Friday, 2016-06-24

Workshop on Challenges in Performance Methods for Software Development (WOSP-C'16)

A workshop at the 2016 International Conference on Performance Engineering in Delft, the Netherlands.

Workshop date: March 12 2016. The conference dates are March 12 – March 18.

Contact: Anne Koziolek koziolek(at)kit(dot)edu

News

The list of accepted papers is available online!

Workshop Outline

There are new challenges to product performance due to changes in software and in the development process. Faster development means less time for performance planning. The need for scalability and adaptability increases the pressure while introducing new sources of delay in the use of middleware. Model-driven engineering, component engineering and software development tools offer opportunities, but their exploitation requires effort and carries risks.

This second edition of WOSP-C will explore the challenges and seek to identify the most promising lines of attack on them, through a combination of research and experience papers, vision papers describing new initiatives and ideas, and discussion sessions. Papers describing new projects and approaches are particularly welcome. As implied by the title, the workshop focus is on methods usable anywhere across the life cycle, from requirements to design, testing and evolution of the product. The discussions will attempt to map the future of the field.

This workshop repeats some aspects of WOSP98, the initial Workshop on Software and Performance, which successfully identified the issues of that time. The acronym WOSP-C reflects this. There will be sessions which combine papers on research/experience/vision papers with substantial discussion on issues raised by the papers or the attendees. At least a third of the time will be devoted to discussion on identifying the key problems and the most fruitful lines of future research.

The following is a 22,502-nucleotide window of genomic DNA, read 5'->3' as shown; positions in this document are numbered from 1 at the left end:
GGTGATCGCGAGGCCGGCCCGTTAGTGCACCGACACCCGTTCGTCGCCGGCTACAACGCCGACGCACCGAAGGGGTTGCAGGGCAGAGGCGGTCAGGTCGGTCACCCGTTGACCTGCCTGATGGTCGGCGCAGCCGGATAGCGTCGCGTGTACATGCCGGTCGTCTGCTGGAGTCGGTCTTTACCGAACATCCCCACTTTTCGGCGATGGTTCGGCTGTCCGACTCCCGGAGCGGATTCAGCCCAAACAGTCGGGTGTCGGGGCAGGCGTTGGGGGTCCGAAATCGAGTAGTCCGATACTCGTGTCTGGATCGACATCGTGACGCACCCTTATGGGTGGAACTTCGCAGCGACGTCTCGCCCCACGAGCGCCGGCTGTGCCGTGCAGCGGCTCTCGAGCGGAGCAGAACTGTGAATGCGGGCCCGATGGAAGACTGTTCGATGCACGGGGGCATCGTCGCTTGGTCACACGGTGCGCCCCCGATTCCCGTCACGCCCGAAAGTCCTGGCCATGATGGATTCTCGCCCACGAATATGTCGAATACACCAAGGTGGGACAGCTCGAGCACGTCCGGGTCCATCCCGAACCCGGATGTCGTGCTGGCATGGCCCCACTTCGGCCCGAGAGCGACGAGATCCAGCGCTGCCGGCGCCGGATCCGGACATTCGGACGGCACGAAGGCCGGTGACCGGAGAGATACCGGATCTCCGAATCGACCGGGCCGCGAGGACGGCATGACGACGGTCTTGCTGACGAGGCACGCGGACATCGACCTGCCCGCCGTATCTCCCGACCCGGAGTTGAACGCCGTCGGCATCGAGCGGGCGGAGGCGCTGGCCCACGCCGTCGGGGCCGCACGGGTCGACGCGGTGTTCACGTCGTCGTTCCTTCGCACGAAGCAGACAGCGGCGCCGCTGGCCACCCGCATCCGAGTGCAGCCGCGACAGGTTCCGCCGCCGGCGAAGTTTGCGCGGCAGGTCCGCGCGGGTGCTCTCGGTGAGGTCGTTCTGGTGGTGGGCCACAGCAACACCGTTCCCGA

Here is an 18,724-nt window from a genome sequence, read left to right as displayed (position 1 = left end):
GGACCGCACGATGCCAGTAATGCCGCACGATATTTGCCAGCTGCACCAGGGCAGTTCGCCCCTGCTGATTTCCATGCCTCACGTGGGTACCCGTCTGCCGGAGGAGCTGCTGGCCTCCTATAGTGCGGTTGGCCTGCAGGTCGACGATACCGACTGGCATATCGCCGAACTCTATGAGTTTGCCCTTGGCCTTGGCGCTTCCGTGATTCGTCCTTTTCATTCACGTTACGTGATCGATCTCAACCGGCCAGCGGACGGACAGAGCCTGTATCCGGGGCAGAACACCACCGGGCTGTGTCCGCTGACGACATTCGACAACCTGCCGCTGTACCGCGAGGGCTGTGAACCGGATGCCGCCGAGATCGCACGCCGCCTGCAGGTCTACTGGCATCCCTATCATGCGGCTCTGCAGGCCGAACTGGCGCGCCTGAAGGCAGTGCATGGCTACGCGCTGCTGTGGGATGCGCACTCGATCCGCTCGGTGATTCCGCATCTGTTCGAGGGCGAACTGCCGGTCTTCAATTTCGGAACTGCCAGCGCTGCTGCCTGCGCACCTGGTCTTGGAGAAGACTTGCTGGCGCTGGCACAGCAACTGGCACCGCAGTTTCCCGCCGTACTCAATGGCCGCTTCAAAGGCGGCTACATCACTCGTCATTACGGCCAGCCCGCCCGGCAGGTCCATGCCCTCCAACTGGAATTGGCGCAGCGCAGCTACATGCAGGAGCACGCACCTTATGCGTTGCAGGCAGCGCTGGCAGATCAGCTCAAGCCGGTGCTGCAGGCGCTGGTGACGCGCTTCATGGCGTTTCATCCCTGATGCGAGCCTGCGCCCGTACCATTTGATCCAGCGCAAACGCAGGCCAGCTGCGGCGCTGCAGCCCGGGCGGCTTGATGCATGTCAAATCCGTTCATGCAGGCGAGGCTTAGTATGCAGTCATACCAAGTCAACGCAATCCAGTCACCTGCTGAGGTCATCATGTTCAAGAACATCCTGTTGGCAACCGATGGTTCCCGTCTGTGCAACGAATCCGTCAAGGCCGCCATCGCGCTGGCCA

The workshop proceedings will be published by ACM as part of the ICPE 2016 proceedings in the ACM digital library.

Discussion Topics

These topics are deliberately broad:

  • New ideas, most of all…
  • Model-driven engineering concepts for all kinds of applications, from embedded to SOA
  • The business case for performance methods
  • Performance methods for tighter integration of development and operation (DevOps)
  • Easing the effort of applying performance methods
  • Adding performance issues to software development tools
  • Performance issues in architecture and component engineering
  • Challenges posed by rapid development methods
  • Maximizing the value (for design improvement) of performance measurements and tests
  • Methods for deriving and exploiting performance models of applications
  • Performance challenges and solutions for cloud-based systems and for migrating to the cloud.

Submissions and Dates

6-page papers in ACM format, describing research results, experience, visions or new initiatives may be submitted via Easychair at https://easychair.org/conferences/?conf=wospc2016.